The Twins: An Archetypal Perspective

Light & Shadow – Jung Red Book (55)

It is important to consider how the Twin archetype differs from the Shadow, which Jung posited as the predominant archetype representing one’s own gender and influencing relationships with one’s own sex.  The Shadow represents that which gets rejected by the conscious Ego.  It contains those potential feelings and behaviors that we choose to disown because they do not fit our “ego-ideal.”  Jung suggested that rejected shadow-impulses emerge in one’s “shadow projections.”

In our culture, the Lunar Twin is typically merged in the realm of the Shadow and can only be recognized in men’s damaging projections.  Men tend to project their Lunar Twin onto other men, seeing it as “effeminate” and “homosexual.”  In women, men often idealize lunar attributes, identifying them as the quintessence of “femininity.”  If the Lunar Twin remains undifferentiated within a man’s Shadow, he continues to prevent the possibility of a balanced relationship within himself and with other men or women.

While the lunar Twin still resides in the Shadow, a man’s Solar Twin exercises unmitigated power over all the dark contents of the Shadow.  The solar Ego is, by definition, the power of light over darkness: it does not “see into” the darkness of the Shadow; it simply erases the darkness, replacing it with light.

Jacob Wrestling with the Angel

If the Lunar Twin is identified in a man’s shadow projections and reclaimed from the feminine, his relationship to his own Shadow is radically altered.  The accepting Lunar Twin makes the solar/lunar twin-Ego more receptive to aspects of the Shadow that a solar Ego would obscure.  As its name implies, the Lunar Twin illuminates the darker side of a man’s nature, allowing him to experience the mysterious, numinous qualities of his being.  Once his Lunar Twin has been differentiated from the Shadow, brought into consciousness, and incorporated into a man’s Ego-ideal, a man can better relate to the Self.  A solar/lunar Ego-structure also allows him greater Ego-strength, or libido, with which to contain the negative, destructive forces that threaten his well-being.  Ultimately, the broader solar/lunar Ego-perspective may improve men’s relationships as well.  Much of men’s isolation, homophobia, and misogyny can be attributed to our failure to recognize the Lunar Twin as the “missing piece” in the male psyche.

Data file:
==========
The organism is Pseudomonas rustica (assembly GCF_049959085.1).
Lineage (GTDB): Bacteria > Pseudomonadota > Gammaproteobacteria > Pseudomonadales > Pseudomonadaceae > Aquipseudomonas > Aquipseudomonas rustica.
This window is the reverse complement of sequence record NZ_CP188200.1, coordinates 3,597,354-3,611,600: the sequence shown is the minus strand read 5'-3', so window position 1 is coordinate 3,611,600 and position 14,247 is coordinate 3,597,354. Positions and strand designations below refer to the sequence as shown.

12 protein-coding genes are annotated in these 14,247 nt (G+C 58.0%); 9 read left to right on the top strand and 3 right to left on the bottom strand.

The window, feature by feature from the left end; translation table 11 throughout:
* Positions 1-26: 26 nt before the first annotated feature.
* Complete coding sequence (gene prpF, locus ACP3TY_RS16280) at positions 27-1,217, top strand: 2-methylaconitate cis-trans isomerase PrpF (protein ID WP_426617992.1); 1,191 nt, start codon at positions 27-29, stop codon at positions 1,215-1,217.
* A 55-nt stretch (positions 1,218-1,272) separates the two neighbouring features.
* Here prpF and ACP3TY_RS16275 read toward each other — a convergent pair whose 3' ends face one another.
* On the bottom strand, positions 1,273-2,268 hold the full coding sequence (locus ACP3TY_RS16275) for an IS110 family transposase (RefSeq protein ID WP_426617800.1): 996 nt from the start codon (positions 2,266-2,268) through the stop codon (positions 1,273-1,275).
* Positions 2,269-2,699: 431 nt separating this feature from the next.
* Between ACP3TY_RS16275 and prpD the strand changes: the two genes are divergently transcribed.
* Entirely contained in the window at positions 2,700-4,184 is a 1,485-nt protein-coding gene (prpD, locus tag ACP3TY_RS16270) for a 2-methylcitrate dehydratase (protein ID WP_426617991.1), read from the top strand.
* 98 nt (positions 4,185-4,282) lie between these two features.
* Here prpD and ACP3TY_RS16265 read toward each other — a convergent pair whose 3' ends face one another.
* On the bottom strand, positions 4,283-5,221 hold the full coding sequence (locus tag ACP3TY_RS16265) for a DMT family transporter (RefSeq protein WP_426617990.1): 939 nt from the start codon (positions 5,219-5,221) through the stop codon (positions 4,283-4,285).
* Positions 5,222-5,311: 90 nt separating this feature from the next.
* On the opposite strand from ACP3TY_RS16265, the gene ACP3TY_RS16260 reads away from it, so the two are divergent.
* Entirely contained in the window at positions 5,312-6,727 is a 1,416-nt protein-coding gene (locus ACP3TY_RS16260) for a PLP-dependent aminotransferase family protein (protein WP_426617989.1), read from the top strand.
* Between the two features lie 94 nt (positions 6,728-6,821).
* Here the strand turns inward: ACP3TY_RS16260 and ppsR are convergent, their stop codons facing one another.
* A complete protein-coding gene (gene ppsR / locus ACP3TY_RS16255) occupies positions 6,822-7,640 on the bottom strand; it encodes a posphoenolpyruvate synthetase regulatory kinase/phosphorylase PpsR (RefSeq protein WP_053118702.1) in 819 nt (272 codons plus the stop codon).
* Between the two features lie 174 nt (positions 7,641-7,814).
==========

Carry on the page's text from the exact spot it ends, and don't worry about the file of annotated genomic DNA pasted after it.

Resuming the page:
In the course of my preliminary research in masculinity, the regular appearance of male twins in creation myths prompted me to notice this “missing piece in the masculine formula of alchemy.  In the “monocolus” stage of the alchemical equation, solar and lunar aspects of the masculine principle are fused in a preliminary “union of the same.  As a prerequisite step to the “union o opposites,” the importance of this stage in male individuation cannot be exaggerated.  It indicates that the bonding of solar/lunar aspects in a “union of the same” must take place before the male enters into a mature intra-psychic and external “union of opposites.”

Osiris – Flanking his head are the left and right eyes of the falcon, the ‘wedjat’, and the ‘iret’, the moon and the sun, symbolic of the terrifying aspects of the Great Goddess and the completion of rebirth after death

This type of solar/lunar balancing is not confined to alchemy.  Most psychospiritual systems entail a transcendence of dualities as a prerequisite to spiritual awakening, and in nearly every case, the primary duality is portrayed in solar/lunar symbolism.  The incorporation and ultimate transcendence of both solar and lunar aspects are earmarks of such epic figures as Osiris, Dionysus, and the Christ, each of whom is described as having attained “a superior stage of psychopiritual development since in their androgynous and sacrificial nature they incorporate both the solar and lunar modes and transcend them in death.”  Osiris’s solar/lunar cycle is completed with the birth of his son, the solar bird Horus, whose “sun eye” and “moon eye” are symbolic of the changed vision that accompanies spiritual transformation.